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Next Africa: Tanzania Stirs Investors, Dismays Democrats

Welcome to Next Africa, a weekly newsletter of where the continent stands now — and where it’s going next.

Tanzanian President Samia Suluhu Hassan’s honeymoon is over.

The 61-year-old caused a frisson of excitement following her appointment in March when she moved to break with controversial policies of her predecessor, John Magufuli. Before his death earlier this year, Magufuli fought with investors, ignored the Covid-19 pandemic and bullied the opposition.

While Hassan promised to change all of that, her actions belie her words, at least as far as political tolerance is concerned.

This week, opposition leader Freeman Mbowe was charged with terrorism following an arrest before a meeting that was planned to discuss demands for a curb on presidential powers and amendments to the electoral process.


Freeman Mbowe.

It’s the first time an opposition leader has been charged with the crime since Tanzania became a multi-party democracy three decades ago.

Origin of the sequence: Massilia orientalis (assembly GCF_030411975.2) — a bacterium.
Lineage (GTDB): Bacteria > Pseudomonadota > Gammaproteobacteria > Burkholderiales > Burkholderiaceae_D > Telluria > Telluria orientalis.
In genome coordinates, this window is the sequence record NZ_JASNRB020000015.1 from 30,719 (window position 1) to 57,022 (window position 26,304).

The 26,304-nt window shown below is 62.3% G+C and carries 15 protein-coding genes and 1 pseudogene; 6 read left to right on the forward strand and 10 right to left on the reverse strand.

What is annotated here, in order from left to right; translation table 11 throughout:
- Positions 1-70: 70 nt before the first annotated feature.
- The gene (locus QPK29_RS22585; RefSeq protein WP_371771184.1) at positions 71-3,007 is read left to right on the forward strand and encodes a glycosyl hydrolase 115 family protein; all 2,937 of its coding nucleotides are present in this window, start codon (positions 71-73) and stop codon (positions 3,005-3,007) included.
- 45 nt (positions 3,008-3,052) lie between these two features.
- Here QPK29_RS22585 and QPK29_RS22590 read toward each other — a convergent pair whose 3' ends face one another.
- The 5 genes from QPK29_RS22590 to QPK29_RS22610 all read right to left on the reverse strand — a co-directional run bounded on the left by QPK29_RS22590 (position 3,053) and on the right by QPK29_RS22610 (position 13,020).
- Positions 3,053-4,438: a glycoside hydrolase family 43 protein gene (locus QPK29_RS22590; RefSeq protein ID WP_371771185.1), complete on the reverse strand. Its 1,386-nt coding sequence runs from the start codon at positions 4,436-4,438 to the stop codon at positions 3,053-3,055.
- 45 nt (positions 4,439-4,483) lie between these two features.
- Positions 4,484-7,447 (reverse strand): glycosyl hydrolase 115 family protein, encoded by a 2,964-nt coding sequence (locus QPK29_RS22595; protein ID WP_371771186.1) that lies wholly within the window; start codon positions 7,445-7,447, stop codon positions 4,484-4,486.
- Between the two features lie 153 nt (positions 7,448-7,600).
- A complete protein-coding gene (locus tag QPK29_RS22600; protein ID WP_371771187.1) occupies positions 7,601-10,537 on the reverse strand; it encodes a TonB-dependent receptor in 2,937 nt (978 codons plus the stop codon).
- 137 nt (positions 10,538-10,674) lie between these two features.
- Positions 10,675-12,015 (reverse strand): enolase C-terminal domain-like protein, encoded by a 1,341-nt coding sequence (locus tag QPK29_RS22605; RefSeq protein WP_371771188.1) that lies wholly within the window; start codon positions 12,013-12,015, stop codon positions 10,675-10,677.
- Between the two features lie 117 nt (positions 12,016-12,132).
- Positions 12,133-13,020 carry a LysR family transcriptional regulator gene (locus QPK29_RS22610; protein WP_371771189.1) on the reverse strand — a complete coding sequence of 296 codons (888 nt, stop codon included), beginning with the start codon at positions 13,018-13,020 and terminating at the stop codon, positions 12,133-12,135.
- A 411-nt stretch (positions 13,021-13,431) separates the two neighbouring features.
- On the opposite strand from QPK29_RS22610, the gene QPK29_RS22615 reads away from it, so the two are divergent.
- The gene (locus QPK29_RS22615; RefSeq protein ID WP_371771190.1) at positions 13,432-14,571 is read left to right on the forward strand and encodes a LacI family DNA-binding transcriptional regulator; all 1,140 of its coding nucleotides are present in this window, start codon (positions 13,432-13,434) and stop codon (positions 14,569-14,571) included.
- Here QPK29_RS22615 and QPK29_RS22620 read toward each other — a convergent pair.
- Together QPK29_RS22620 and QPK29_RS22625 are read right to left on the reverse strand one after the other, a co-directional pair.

It also goes against the conciliatory tone Hassan struck in an address to parliament in April, when she pledged to meet opposition leaders to “negotiate a mutually acceptable way forward for democracy.”

To date, she has won praise for restarting talks over a stalled $30 billion natural-gas project, pledging to end Magufuli’s disputes with mining companies and acting, albeit haltingly, to bring Covid-19 vaccines to the country.

In short, Hassan has made it clear that Tanzania is open for business, not democracy. She may find that it’s better when the two go together.

News & Opinion 

Ports Cyberattack | South Africa’s state-owned ports and freight-rail company declared force majeure at key container terminals due to disruptions caused by a July 22 cyberattack. With Transnet’s Durban port handling 60% of the nation’s shipments, a prolonged disruption will deal a further blow to an economy that was reeling from the coronavirus pandemic and deadly protests that shuttered businesses in two provinces. The attackers appear to have used a strain of ransomware that’s potentially linked to data breaches reported in Eastern Europe and Russia.

Waiting off South Africa

South Africa ports.


Financial Hub | Prudential plans to join Kenya’s financial center that formally begins operations in a couple of weeks. The hub is part of the East African nation’s longstanding plans to develop a financial industry to compete with regional intermediaries in Dubai, Johannesburg and Casablanca. Prudential recently moved its Africa hub to Nairobi from London. Since investing in Ghana in 2014, Prudential now has 1.2 million customers in eight African nations.

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